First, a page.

Instantly share code, notes, and snippets.

# ericnormand/00 Wolf Sheep Cabbage.md

Created September 25, 2020 16:10
Show Gist options
• Save ericnormand/3bcffa74da2cad97fcbfb908e347bcde to your computer and use it in GitHub Desktop.

Wolf, sheep, cabbage

There's a really common problem called "Wolf, sheep, cabbage". (There are other names for it as well). The problem goes like this:

You own a wolf, a sheep, and a cabbage. You need to cross a river and you only have a boat big enough for you plus one other passenger (your wolf, sheep, or cabbage). The trouble is, the animals are hungry. If you leave the wolf with the sheep, the wolf will eat it. If you leave the sheep with the cabbage, it will eat it. The wolf, being a carnivore, will not eat the cabbage. How do you move them safely to the other side with nothing being eaten?

It's a fun problem and I suggest you give it a try on paper if you don't know the solution. If you can't figure it out, search for it online and you'll find solutions.

Your task is to write a function that generates solutions to this puzzle, in the form of boat crossings. Each crossing should state:

• the direction you are going
• the passenger in your boat
```(defn wolf-sheep-cabbage []) => ([...
{:direction :across
:passenger :cabbage}
{:direction :return
:passenger :sheep}]
...)```

Bonus

Write a function that validates a solution.

This is a neat challenge - for added fun, I throw in there some extra spice:
2nd bonus, make it lazy on a per-solution basis.
3rd bonus, build your solution on top of a generic depth-first-search (or other perhaps) one, e.g.

``````(defn depth-first-search [init-state, generate-candidates-fn, valid?-pred, ...] ...)
...
(defn cabbage-wolf-sheep []
(depth-first-search {:from #{:wolf :sheep :cabbage}, :to #{}} ...)
``````

I am trying to build a generic lazy DFS.

After a bit of sweat and getting tired of yet again having to work on the traversal and backtracking mechanics of depth first search, I wrote a pluggable DFS shell, and named it shellfish: check it out here. To use it, simply drop the release jar into your project's `lib` directory, and link to it by adding `:source-paths ["src" "lib/shellfish-0.5-ALPHA.jar"]` to your project.clj

The `dfs` function yields a lazy seq of all solutions for its problem argument (see below). It seems to work well with the Knight's Tour and Queens chess problems (for small sizes, since they are NP-complete using DFS), and just added, a sudoku solver (using Peter Norvig's algorithm).

Thanks to the magic of zippers, the mechanics of backtracking were surprisingly simple, and I gained a deep appreciation of zipper/next as a result.

Here is my clumsy solution for this puzzle using shellfish - comments and criticisms welcome!

``````(require '[shellfish.dfs.core :as algo])

(def passengers [:wolf :sheep :cabbage])
(def loss-groups #{#{:wolf :sheep} #{:sheep :cabbage}})
(def directions #{:across :return})

(defn lossy? [group]
(some (fn [xy]
(every? group (seq xy)))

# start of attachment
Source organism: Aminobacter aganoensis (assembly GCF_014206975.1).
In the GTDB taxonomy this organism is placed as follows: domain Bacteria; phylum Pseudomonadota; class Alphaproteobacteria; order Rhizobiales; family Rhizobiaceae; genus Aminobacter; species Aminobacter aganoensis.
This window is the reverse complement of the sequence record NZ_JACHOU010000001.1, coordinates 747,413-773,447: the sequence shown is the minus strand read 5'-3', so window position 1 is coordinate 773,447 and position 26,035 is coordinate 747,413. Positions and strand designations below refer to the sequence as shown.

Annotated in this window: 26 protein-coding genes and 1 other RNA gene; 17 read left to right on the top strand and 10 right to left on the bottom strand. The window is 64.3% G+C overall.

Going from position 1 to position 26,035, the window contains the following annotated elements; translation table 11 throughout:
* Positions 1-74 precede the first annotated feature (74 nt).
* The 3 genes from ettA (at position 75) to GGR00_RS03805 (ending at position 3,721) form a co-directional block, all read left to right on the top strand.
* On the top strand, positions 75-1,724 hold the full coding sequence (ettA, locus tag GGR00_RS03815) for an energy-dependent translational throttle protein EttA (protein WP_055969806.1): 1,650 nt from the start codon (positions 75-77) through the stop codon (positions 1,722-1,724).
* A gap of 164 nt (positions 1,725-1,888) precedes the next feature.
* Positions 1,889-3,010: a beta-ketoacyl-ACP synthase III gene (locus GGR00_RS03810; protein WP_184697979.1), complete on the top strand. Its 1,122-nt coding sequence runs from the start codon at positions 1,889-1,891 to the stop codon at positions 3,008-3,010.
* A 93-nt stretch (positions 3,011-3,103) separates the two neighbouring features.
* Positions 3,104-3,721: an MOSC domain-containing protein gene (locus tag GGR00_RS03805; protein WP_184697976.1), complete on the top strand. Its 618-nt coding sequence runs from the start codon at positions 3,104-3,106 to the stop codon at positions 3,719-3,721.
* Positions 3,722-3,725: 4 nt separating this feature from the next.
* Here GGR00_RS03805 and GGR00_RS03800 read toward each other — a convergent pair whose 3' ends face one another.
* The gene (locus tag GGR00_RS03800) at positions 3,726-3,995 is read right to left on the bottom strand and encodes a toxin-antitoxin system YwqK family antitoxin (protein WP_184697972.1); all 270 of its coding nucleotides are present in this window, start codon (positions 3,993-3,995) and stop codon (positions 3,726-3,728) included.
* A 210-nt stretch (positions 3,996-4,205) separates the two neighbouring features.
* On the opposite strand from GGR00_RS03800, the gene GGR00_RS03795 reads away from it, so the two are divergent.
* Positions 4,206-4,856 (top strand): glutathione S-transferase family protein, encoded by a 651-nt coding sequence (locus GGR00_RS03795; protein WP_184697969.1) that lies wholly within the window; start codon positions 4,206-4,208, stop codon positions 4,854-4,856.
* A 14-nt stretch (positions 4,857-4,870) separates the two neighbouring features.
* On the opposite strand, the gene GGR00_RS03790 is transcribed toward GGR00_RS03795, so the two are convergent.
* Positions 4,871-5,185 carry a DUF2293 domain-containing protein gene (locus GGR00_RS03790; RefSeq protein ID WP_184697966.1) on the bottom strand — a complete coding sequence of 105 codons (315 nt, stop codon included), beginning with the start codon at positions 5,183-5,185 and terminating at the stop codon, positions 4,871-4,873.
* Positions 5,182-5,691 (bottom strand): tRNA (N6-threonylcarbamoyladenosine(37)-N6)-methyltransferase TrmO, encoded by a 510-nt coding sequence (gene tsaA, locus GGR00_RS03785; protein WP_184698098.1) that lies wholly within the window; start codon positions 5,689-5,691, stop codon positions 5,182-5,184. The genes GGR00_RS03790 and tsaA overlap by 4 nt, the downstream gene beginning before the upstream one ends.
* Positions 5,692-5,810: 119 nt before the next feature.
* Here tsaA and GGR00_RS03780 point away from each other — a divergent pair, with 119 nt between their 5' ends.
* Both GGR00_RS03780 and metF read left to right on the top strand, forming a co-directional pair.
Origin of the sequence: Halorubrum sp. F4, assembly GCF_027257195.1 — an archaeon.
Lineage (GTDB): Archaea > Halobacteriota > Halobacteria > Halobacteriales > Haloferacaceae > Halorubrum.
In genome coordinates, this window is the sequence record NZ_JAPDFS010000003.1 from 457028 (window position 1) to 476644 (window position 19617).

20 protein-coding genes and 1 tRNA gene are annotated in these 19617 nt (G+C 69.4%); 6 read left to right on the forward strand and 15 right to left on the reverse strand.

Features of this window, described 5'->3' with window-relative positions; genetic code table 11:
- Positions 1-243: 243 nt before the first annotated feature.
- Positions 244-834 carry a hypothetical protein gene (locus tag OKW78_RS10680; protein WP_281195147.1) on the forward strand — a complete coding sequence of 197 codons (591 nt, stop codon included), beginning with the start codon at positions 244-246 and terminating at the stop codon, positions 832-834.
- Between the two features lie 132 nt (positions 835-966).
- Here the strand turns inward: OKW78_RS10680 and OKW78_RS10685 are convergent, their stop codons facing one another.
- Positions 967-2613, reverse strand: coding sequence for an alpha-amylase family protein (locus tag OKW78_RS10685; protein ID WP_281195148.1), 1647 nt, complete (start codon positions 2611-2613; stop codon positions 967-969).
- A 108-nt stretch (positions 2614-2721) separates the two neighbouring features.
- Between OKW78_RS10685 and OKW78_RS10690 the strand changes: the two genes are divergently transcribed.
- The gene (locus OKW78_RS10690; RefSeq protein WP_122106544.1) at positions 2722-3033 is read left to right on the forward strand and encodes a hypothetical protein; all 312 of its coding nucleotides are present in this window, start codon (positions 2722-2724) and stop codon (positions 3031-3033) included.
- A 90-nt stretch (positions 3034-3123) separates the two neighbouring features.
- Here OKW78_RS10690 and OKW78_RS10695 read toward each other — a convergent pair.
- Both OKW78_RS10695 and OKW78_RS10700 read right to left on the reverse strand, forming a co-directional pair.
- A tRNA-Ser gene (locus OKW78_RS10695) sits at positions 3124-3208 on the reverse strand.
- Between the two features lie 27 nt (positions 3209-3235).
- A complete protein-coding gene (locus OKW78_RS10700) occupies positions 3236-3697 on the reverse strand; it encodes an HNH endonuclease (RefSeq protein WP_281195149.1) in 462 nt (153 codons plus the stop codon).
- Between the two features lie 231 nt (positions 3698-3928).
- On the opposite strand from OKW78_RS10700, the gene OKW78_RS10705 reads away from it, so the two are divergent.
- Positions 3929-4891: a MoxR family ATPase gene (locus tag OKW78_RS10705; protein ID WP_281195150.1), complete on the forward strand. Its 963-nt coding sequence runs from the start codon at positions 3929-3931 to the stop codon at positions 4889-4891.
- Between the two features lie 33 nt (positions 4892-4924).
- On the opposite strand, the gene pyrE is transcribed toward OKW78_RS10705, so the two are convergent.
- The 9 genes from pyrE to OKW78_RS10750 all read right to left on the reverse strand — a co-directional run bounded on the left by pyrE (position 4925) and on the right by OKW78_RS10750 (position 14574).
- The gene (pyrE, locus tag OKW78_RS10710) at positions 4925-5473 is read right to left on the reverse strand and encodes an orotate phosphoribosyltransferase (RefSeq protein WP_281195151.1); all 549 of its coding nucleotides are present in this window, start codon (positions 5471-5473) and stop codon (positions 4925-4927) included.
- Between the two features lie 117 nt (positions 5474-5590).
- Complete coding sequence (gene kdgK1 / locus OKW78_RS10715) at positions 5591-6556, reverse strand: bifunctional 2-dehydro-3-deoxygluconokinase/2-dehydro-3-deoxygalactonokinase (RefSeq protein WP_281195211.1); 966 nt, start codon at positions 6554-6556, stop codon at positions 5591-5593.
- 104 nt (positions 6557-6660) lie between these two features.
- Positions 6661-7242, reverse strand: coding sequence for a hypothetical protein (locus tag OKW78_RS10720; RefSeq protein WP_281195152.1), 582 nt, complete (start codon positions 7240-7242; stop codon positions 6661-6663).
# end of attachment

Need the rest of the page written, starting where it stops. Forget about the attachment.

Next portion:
(seq loss-groups)))

(defn src+dst [{:keys [from to]} direction]
(let [[src-k src dst-k dst] (if (= :across direction)
[:from from :to to]
[:to to :from from])]
{:src src, :src-k src-k,
:dst dst, :dst-k dst-k}))

(defn valid-move? [{:keys [after] :as state} passenger direction]
(let [{:keys [src dst]} (src+dst state direction)]
(and (directions direction)
(not= after direction)
(if-not passenger
(not (lossy? src))
(and (src passenger)
(not (lossy? (disj src passenger))))))))

(defn trip-candidates [{:keys [after] :as state}]
(let [d (if (#{:init :return} after) :across :return)
{pool :src} (src+dst state d)]
(->> pool
(cons nil)
(filter #(valid-move? state % d))
(map #(hash-map :passenger % :direction d)))))

(defn goal-reached? [{:keys [from to]}]
(and (= nil (seq from))
(= (set passengers) to)))

(defn update-state [state
{:keys [passenger direction] :as trip}]
(let [{:keys [src src-k dst dst-k]} (src+dst state direction)]
(merge (if passenger
{src-k (disj src passenger)
dst-k (conj dst passenger)}
state)
{:after direction})))

(def init-state {:from (set passengers), :to #{} :after :init})

(defn wolf-sheep-cabbage []
(algo/dfs {:init-state init-state
:generate trip-candidates
:goal? goal-reached?
:update update-state}))

(defn valid-solution? [solution]
(->> solution
(reduce (fn [{:keys [from to after] :as state}
{dir :direction p :passenger :as trip}]
(cond
(not (valid-move? state p dir))
(reduced false)
:else
(update-state state trip)))
init-state)
goal-reached?))

(let [sols (wolf-sheep-cabbage)]
(and (= 2 (count (set sols)))
(every? #(not (empty? %)) sols)
(every? valid-solution? sols)))
;; => true
``````

Since part one doesn't specify correct solutions, here's a way of generating random 'solutions' with clojure.spec:

```(ns challenges.wolf
(:require [clojure.spec.alpha :as s]
[clojure.spec.gen.alpha :as gen]))

(s/def ::passenger #{:wolf :sheep :cabbage})
(s/def ::direction #{:across :return})
(s/def ::round (s/keys :req-un [::direction ::passenger]))
(s/def ::solut (s/* ::round))

(defn wolf-sheep-cabbage []
(into [] (gen/generate (s/gen ::solut))))

;; example run
(wolf-sheep-cabbage)
;; [{:direction :across, :passenger :wolf}
;;  {:direction :return, :passenger :wolf}
;;  {:direction :across, :passenger :sheep}
;;  {:direction :return, :passenger :cabbage}
;;  {:direction :across, :passenger :wolf}
;;  {:direction :return, :passenger :sheep}
;;  {:direction :across, :passenger :sheep}
;;  {:direction :across, :passenger :cabbage}
;;  {:direction :across, :passentger :wolf}
;;  {:direction :across, :passenger :sheep}]```

Given enough time, this would stumble on a correct solution. :)
Yes, I know, this is not what was intended, but it was a good excuse to practice with clojure.spec and test.check. It would also be useful for generating test cases for a solution validator!